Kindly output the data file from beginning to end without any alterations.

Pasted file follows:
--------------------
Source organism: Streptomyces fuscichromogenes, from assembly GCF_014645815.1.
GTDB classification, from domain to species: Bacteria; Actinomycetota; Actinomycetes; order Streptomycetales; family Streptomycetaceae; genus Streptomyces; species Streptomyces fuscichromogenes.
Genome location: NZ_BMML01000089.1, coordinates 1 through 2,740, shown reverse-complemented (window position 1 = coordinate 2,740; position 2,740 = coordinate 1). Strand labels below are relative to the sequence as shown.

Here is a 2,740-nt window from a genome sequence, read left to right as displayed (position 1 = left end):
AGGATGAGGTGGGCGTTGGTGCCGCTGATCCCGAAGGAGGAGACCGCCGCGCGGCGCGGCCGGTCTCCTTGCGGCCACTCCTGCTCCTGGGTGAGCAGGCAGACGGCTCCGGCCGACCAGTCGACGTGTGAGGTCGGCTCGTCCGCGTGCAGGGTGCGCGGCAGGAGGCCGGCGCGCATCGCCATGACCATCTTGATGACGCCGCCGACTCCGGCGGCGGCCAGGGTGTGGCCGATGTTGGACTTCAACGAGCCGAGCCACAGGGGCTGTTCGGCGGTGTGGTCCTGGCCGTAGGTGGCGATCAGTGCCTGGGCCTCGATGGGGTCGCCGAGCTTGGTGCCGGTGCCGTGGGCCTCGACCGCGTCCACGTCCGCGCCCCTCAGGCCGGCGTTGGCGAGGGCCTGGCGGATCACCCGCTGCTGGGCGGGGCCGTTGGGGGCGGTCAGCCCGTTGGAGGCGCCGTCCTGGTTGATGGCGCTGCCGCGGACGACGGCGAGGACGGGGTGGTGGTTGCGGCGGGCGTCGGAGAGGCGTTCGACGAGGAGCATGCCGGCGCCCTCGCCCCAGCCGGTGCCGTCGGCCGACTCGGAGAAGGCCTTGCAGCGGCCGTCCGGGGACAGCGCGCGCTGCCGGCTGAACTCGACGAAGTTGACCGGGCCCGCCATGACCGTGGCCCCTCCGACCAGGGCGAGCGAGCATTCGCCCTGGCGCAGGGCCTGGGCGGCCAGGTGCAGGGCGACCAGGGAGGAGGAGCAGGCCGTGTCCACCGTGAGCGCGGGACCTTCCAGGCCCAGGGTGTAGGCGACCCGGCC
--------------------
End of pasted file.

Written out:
Source organism: Streptomyces fuscichromogenes, from assembly GCF_014645815.1.
GTDB classification, from domain to species: Bacteria; Actinomycetota; Actinomycetes; order Streptomycetales; family Streptomycetaceae; genus Streptomyces; species Streptomyces fuscichromogenes.
Genome location: NZ_BMML01000089.1, coordinates 1 through 2,740, shown reverse-complemented (window position 1 = coordinate 2,740; position 2,740 = coordinate 1). Strand labels below are relative to the sequence as shown.

Here is a 2,740-nt window from a genome sequence, read left to right as displayed (position 1 = left end):
AGGATGAGGTGGGCGTTGGTGCCGCTGATCCCGAAGGAGGAGACCGCCGCGCGGCGCGGCCGGTCTCCTTGCGGCCACTCCTGCTCCTGGGTGAGCAGGCAGACGGCTCCGGCCGACCAGTCGACGTGTGAGGTCGGCTCGTCCGCGTGCAGGGTGCGCGGCAGGAGGCCGGCGCGCATCGCCATGACCATCTTGATGACGCCGCCGACTCCGGCGGCGGCCAGGGTGTGGCCGATGTTGGACTTCAACGAGCCGAGCCACAGGGGCTGTTCGGCGGTGTGGTCCTGGCCGTAGGTGGCGATCAGTGCCTGGGCCTCGATGGGGTCGCCGAGCTTGGTGCCGGTGCCGTGGGCCTCGACCGCGTCCACGTCCGCGCCCCTCAGGCCGGCGTTGGCGAGGGCCTGGCGGATCACCCGCTGCTGGGCGGGGCCGTTGGGGGCGGTCAGCCCGTTGGAGGCGCCGTCCTGGTTGATGGCGCTGCCGCGGACGACGGCGAGGACGGGGTGGTGGTTGCGGCGGGCGTCGGAGAGGCGTTCGACGAGGAGCATGCCGGCGCCCTCGCCCCAGCCGGTGCCGTCGGCCGACTCGGAGAAGGCCTTGCAGCGGCCGTCCGGGGACAGCGCGCGCTGCCGGCTGAACTCGACGAAGTTGACCGGGCCCGCCATGACCGTGGCCCCTCCGACCAGGGCGAGCGAGCATTCGCCCTGGCGCAGGGCCTGGGCGGCCAGGTGCAGGGCGACCAGGGAGGAGGAGCAGGCCGTGTCCACCGTGAGCGCGGGACCTTCCAGGCCCAGGGTGTAGGCGACCCGGCC